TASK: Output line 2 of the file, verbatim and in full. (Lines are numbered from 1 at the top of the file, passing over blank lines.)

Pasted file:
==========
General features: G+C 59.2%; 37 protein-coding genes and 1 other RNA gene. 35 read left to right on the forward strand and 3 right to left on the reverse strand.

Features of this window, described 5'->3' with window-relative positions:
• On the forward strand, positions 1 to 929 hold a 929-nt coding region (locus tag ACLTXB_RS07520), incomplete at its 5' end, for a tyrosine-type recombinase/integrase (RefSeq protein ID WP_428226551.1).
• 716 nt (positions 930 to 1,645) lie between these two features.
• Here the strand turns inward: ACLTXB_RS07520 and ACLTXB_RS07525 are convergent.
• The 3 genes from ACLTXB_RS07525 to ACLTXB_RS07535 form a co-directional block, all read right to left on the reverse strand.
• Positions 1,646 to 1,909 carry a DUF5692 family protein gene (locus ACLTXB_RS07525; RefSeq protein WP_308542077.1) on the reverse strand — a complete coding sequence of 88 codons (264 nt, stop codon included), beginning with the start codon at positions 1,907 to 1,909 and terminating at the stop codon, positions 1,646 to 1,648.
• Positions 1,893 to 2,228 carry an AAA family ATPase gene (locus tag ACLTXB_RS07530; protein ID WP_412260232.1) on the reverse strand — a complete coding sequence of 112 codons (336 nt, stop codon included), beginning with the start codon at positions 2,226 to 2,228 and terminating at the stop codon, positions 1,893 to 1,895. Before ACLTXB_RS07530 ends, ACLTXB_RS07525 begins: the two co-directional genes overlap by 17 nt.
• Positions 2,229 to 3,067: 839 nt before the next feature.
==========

Features of this window, described 5'->3' with window-relative positions: